Three professional brewers who also homebrew explain the importance of oxygenating wort and how to get commercial results at home.
Written by Betsy Parks
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Man: [Peering at his hydrometer, floating high in its jar] "That's funny"
His Wife: "What's wrong?"
Man: "My FG is low. I wasn't expecting Diminished Attenuation."
(The door flies open and three Cardinals wearing red robes enter. The first is tall with a dark scraggly beard, the second is wearing a scooter helmet and the third is heavily bearded with an eager gleam in his eyes...)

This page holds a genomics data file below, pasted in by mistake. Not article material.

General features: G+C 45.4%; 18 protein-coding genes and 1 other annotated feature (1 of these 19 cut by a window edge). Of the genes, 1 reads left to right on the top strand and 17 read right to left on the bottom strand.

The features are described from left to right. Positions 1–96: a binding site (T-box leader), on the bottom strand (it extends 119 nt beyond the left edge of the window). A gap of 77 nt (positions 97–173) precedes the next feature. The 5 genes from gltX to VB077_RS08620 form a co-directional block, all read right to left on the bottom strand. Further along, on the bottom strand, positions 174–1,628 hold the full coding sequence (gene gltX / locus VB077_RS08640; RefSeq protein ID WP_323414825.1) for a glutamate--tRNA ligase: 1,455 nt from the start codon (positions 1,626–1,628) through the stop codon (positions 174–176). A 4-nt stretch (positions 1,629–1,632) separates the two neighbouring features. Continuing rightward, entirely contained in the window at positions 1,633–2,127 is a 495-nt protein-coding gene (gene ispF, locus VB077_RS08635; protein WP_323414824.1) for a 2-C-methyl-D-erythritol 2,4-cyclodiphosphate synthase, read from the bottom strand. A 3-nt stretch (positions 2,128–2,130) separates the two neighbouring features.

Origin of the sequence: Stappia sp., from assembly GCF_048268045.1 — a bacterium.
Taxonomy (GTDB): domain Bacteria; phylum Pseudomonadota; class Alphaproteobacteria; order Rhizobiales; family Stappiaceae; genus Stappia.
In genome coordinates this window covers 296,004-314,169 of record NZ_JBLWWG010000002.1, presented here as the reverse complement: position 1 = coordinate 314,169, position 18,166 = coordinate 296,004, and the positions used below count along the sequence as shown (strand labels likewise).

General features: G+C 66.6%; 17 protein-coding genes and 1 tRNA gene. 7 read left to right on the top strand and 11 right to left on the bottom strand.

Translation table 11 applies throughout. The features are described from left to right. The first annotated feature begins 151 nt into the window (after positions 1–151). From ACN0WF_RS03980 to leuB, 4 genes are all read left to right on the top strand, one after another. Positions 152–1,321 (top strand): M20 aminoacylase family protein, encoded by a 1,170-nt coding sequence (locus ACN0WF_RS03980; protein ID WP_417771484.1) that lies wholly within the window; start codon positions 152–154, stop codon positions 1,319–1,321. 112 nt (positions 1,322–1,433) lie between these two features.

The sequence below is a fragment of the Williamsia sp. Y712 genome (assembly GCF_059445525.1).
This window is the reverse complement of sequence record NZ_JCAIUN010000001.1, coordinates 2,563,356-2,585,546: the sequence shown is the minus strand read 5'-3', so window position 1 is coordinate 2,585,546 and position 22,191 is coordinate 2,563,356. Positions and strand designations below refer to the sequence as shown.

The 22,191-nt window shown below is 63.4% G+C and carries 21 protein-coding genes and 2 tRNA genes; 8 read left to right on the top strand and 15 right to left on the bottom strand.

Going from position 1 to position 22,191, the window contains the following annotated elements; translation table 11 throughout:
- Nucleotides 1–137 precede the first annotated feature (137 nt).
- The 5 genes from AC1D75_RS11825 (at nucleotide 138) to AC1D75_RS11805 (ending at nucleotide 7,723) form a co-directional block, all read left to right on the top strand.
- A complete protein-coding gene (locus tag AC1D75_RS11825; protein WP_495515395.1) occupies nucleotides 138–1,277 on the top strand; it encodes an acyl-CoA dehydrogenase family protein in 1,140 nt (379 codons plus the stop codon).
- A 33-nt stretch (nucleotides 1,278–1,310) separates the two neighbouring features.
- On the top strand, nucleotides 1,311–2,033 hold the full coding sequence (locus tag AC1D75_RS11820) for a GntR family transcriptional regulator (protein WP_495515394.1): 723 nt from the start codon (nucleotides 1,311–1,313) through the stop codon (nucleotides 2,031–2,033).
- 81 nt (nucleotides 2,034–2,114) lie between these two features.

Five hundred years ago, almost all British beers existed as both stale and mild ales. From its earliest use through the 18th Century, the term "mild" referred to an entire class of ales. These beers were much bigger than today's mild (perhaps 20 °P or more) and they were served young and sweet with residual malt sugars. Any beer could be called mild as long as it lacked the sourness of aged beers, such as stale or stock ale.